Slow Down and Be Here Now
Today is a gift. That's why we call it the present. -Babatunde Olatunji
Studies have shown that Americans are more miserable now than ever. With the challenges that we face, it can feel as though we are just hanging on by a thread. We underestimate our need to slow down. We live as if our schedules are our lives. At the end of the day, we haven’t necessarily been present to our own experience. Mary Pipher, psychologist says:
“ I have never seen people as rushed and distracted as we are now. We have become a nation of multitaskers.”
I am incredibly fortunate to work with my counseling clients. Seeing such a rich and intimate side of people has helped me identify what elements are essential to slowing down and being here now. I feel incredibly privileged to have such a profound connection with people. However the occasions when we genuinely need to rush are less frequent than we convince ourselves. The simple truth is that rushing has become a habit for many of us. And it has a negative effect on our mental, spiritual and physical health.
Scientists have studied emotions and their effect on cognition and brain function. When we are in good spirits, our cognitive repertoire is broadened. That means we are more able to problem solve, complete tasks and fulfill goals. Happiness has even been proven to increase pain tolerance. Negative emotion narrows our thought-action repertoire; tasks not only seem more arduous, they actually are.
When you are rushing the body literally is in panic mode. The physical systems feel as if they are constantly being stressed to meet imaginary deadlines. An occasional shot of adrenaline might be good for you but a continuous stream of it will wear down the body and its immune system. You will tend to get sick more often, feel more fatigued, enervated and listless.
When you are rushing mentally, your mind is always ‘on’. Thoughts of things you need to get done and things you have not yet gotten done keep streaming through your mind making you feel out of sorts and unaccomplished. You may even feel panicked and have trouble sleeping and relaxing.
We need to become aware of our daily habits and thoughts. Most of the time when we are rushing, we do not even realize it because it is such an automatic response. By slowing down, and sticking to one experience at a time, we are able to experience more joy. We need to learn to do one thing at a time. Mary Pipher, psychologist, and author of bestselling Reviving Ophelia, says “one of the reasons pets are so popular is that when we are with the, we share their pleasure in being here now. Pets do not live in clock time, and they allow us to rest from chronological time. We join them in older, animal rhythms.”
I have dished up a list of some things you can do today to easily slow down, enjoy one activity at a time, and live with more joy. Get ready to Be Here, Now.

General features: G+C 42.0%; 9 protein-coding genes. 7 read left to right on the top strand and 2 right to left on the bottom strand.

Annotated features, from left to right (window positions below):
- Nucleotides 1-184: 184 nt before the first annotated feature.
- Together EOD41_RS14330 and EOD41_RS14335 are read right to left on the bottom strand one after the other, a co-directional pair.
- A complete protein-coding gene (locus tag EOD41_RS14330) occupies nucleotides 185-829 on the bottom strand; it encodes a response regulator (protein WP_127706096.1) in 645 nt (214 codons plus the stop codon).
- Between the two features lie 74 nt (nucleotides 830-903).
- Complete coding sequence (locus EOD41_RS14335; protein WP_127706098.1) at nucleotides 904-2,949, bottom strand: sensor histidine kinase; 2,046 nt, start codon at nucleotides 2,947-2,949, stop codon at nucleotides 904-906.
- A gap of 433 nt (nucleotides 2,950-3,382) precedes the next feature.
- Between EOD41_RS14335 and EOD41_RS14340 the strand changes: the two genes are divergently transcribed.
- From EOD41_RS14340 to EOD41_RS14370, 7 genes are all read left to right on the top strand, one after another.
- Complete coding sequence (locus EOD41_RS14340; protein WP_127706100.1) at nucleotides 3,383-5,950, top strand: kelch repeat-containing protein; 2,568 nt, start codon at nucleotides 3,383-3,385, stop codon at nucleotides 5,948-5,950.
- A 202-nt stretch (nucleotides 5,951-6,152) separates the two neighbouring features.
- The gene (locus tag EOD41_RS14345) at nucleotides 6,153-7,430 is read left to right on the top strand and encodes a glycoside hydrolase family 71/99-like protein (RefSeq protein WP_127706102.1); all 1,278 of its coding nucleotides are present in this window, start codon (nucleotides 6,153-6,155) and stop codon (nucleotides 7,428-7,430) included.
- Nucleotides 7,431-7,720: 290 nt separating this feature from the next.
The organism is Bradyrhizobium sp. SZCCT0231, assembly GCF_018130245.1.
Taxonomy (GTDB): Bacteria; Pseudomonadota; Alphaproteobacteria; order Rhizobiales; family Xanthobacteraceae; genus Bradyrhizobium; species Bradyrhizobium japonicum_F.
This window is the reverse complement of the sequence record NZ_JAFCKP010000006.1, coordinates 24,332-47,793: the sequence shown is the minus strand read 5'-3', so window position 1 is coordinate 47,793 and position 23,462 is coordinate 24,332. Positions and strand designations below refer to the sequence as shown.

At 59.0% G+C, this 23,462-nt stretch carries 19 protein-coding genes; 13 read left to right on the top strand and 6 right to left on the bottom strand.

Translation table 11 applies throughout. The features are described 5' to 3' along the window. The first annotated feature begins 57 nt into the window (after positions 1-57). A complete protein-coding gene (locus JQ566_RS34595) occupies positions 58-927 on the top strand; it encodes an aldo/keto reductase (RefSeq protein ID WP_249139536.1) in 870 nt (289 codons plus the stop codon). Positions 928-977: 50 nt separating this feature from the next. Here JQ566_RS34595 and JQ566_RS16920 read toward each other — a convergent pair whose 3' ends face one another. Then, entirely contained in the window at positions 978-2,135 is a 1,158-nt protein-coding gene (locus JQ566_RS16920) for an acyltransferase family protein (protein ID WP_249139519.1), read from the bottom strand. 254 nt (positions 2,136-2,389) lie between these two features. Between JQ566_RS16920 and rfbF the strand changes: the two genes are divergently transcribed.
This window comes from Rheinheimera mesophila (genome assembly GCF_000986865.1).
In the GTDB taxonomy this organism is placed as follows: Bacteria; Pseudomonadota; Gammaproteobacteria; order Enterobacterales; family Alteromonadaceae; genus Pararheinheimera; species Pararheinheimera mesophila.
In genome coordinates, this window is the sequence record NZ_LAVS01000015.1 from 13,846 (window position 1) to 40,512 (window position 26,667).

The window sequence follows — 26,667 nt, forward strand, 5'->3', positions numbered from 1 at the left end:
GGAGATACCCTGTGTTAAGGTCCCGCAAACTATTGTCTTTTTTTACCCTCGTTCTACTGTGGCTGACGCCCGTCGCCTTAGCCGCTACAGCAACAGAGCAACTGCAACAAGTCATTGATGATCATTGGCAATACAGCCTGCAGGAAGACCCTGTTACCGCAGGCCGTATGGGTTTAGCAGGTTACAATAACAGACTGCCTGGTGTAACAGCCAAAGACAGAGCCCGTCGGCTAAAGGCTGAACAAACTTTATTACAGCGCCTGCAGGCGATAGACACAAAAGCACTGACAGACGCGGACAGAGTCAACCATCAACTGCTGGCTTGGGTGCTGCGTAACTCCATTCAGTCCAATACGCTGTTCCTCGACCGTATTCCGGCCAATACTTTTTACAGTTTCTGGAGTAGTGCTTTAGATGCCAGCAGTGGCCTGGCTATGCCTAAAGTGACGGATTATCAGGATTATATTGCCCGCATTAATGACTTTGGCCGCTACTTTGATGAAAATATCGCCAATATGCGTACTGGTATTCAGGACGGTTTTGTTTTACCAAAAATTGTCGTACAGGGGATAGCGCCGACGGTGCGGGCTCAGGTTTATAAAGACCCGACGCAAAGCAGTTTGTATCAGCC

Slow Your Attention: Slowing down helps give our full-attention to what we are doing. Like full-attention Zen, slowing down can put us in the zone, or what Mihaly Csikszentmihalyi calls flow (“Flow: The Psychology of Optimal Experience”). Try walking more slowly. Pause before responding to questions. Speak more slowly.
Practice Meditating: Scientists have surprising findings about how Buddhist contemplative training can affect the brain. The findings include unprecedented levels of brain activation in specific regions of the brain during meditation, evidence that meditation affects brain areas associated with to positive emotions, as well as strong evidence the brain can be changed through prolonged and disciplined mental training.
Initiate a Slowing-Down Contest– find a friend and email each other some joyful things that you do each day. Your entry can include the simplest of joys; baking, watching a sunset, reading to a child)
Read The Artist’s Way. Many folks have found this ground-breaking book very helpful in goal setting and connecting with their creative genius. I believe that we all our geniuses. We just need the time and space to let our amazing selves shine.
Keep a Gratitude Journal: This is my absolute favorite new pastime. I love it. I go to my gratitude journal and put in some simple wins, like getting a good parking spot, receiving a card in the mail, or the perfect call with a friend. (nothing is too small). Start today, and notice how you attract more sweetness into your world.
End the day slowly: Having an evening ritual is a balm to the nervous system. Before you go to sleep make sure that there is nothing stressful going on. Dimming the lights sever hours before bedtime relaxes the mind, and intensifies the output of tryptophan, the sleep-inducing hormone. Find a slowness ritual that works for you.
Play in nature: This is a lovely way to help you slow down. To enjoy nature you must be patient. Go to the beach, look at the sea and listen to the waves. Visit the county side, look at the greenery and listen to the birds. Admire the flowers in your garden and study the snail crawling on the ground. These are some of the delightful things that you can do to take it easy.
Plant Something: Feeding and caring for a plant can lower blood pressure, strengthen the heart and increase the production of serotonin, the relaxed-joy-inducing neurotransmitter. And flowers are beautiful.
Have Faith; studies have shown that spirituality affects health. In a study of 1,700 older adults, those attending church were half as likely to have elevated levels of IL-6 (hormones associated with increased incidence of disease). Atheists, no worries! Just ignore this one. You know you’re awesome.
Men, for the sake of getting a living, forget to live. -Margaret Fuller.